Proc. SPIE. 6600, Noise and Fluctuations in Circuits, Devices, and Materials
KEYWORDS: Target detection, Detection and tracking algorithms, Control systems, Laser stabilization, Microcontrollers, Error control coding, Signal detection, Pulsed laser operation, Stochastic processes, Laser systems engineering
We present a laser delay control system based on adaptive averaging which utilises the jitter noise of the laser
to stabilise the delay more precisely. The system contains delay lines to measure and control the laser delay and
a microcontroller that runs our control algorithm. The algorithm regulates the laser delay on the basis of the
average of detected delay values, wherein the steps with which the delay is varied and the averaging length are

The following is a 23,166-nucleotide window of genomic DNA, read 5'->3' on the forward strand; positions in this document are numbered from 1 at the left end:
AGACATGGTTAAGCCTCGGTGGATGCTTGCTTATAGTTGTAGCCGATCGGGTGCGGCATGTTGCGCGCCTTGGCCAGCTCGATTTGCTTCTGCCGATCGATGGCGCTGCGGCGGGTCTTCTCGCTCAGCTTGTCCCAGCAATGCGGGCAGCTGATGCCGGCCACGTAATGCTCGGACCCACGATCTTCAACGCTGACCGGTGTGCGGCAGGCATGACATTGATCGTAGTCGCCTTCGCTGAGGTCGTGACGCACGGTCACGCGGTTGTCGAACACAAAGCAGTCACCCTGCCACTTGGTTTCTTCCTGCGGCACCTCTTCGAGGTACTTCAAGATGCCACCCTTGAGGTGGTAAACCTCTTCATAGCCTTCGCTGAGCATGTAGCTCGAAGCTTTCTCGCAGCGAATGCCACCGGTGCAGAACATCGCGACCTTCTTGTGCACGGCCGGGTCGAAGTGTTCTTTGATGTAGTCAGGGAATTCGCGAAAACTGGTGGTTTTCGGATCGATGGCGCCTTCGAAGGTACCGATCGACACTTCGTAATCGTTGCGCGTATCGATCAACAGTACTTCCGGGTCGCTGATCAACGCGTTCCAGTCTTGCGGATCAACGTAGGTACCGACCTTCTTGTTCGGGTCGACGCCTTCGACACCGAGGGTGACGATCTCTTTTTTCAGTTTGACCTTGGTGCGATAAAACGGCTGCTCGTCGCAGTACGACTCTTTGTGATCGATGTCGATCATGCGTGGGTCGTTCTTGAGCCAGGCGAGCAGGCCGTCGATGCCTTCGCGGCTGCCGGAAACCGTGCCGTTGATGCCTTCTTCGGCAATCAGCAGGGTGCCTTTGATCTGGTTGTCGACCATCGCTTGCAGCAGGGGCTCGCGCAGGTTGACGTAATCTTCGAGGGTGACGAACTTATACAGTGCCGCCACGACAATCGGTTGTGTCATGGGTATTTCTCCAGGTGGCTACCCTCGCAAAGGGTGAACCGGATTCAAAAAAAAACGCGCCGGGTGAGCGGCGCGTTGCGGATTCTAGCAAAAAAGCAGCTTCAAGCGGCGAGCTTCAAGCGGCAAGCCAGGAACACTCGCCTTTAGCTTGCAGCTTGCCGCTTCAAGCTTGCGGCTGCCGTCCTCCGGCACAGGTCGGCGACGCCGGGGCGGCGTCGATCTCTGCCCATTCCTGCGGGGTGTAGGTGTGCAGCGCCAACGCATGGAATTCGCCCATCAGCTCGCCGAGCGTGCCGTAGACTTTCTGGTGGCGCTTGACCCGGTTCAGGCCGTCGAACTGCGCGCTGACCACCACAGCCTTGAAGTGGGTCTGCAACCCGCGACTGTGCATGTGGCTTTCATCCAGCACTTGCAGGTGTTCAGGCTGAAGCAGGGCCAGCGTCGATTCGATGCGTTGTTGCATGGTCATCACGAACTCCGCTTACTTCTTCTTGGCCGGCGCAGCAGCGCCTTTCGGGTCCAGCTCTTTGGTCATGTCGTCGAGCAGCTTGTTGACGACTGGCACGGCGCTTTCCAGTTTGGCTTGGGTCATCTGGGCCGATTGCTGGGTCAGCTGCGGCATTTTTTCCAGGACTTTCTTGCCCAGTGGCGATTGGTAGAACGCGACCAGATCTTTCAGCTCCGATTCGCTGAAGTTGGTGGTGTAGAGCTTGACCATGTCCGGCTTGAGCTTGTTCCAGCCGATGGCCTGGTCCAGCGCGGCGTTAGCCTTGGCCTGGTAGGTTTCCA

chosen adaptively, depending on the distance from the target delay. Our complementary numerical simulations
show that the jitter of the laser may play a beneficial role here: the error of the delay has a distinct minimum
at a non-zero noise level. In a way similar to the dithering principle applied in analogue-to-digital conversion,
averaging the noise-modulated detection instances yields a precision in setting the delay that is well beyond the
resolution provided by detection time windows, and is close to the theoretical limit determined by the step size
of the delay line we applied.
Proc. SPIE. 5845, Noise in Complex Systems and Stochastic Dynamics III
KEYWORDS: Signal to noise ratio, Digital signal processing, Digital filtering, Interference (communication), Signal processing, Information theory, Signal analyzers, Detection theory, Stochastic processes, Systems modeling